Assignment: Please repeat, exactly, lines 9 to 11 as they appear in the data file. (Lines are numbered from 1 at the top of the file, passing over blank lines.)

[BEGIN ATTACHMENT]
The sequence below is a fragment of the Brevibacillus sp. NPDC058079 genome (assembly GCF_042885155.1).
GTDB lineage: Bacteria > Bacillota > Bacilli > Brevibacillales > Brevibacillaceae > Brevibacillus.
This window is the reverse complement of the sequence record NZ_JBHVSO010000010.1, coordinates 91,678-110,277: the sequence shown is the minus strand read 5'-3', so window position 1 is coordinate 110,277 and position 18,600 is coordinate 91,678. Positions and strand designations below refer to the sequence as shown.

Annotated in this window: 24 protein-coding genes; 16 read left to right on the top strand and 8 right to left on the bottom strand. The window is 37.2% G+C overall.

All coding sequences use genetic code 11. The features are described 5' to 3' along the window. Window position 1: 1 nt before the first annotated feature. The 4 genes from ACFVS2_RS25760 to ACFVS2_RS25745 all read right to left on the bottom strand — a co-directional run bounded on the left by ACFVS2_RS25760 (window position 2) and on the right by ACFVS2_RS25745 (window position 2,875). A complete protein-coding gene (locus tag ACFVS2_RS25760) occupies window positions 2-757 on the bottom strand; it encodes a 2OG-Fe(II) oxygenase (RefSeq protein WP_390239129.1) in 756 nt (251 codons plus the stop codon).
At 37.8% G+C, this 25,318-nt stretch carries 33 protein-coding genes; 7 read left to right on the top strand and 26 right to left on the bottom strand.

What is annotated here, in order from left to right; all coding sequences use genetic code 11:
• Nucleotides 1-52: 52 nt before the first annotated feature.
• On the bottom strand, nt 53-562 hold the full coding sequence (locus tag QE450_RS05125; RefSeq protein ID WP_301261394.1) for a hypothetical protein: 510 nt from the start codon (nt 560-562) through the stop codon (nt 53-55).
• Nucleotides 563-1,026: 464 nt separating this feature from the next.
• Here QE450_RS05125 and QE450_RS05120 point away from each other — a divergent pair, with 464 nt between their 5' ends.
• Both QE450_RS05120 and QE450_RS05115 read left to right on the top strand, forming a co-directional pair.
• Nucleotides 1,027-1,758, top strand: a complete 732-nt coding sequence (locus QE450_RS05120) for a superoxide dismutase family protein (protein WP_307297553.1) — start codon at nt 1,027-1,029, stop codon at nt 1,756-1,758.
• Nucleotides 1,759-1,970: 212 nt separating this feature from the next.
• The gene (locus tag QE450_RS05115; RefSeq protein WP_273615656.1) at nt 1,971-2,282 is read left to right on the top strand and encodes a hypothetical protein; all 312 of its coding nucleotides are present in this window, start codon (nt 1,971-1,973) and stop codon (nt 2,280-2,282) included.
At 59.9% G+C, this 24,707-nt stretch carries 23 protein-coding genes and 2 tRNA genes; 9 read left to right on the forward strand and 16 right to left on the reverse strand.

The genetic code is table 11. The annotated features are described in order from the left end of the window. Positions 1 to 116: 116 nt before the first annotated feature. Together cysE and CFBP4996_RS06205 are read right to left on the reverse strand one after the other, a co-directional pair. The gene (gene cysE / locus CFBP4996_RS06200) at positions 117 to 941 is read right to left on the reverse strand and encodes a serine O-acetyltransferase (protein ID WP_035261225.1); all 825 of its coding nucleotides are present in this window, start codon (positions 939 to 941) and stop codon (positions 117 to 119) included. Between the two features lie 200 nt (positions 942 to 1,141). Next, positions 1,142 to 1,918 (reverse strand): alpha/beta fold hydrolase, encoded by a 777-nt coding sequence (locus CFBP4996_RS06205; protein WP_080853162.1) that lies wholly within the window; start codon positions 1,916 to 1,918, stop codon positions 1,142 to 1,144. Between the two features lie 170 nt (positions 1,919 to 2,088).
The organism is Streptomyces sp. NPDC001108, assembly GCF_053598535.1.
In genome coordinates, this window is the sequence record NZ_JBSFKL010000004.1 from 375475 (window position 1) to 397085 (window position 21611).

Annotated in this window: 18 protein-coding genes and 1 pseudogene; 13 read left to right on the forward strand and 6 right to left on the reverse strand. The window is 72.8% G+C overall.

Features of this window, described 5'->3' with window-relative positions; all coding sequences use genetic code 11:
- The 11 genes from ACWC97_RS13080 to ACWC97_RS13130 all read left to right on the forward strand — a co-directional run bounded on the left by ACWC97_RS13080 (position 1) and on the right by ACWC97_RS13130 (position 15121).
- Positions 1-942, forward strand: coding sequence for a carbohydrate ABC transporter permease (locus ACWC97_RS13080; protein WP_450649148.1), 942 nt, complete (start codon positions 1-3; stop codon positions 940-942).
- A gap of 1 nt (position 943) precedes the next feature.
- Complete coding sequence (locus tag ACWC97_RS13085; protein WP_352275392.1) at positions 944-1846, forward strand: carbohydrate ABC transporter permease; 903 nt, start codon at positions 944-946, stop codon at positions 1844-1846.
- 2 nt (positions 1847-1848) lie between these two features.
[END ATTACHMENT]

• On the bottom strand, nt 53-562 hold the full coding sequence (locus tag QE450_RS05125; RefSeq protein ID WP_301261394.1) for a hypothetical protein: 510 nt from the start codon (nt 560-562) through the stop codon (nt 53-55).
• Nucleotides 563-1,026: 464 nt separating this feature from the next.
• Here QE450_RS05125 and QE450_RS05120 point away from each other — a divergent pair, with 464 nt between their 5' ends.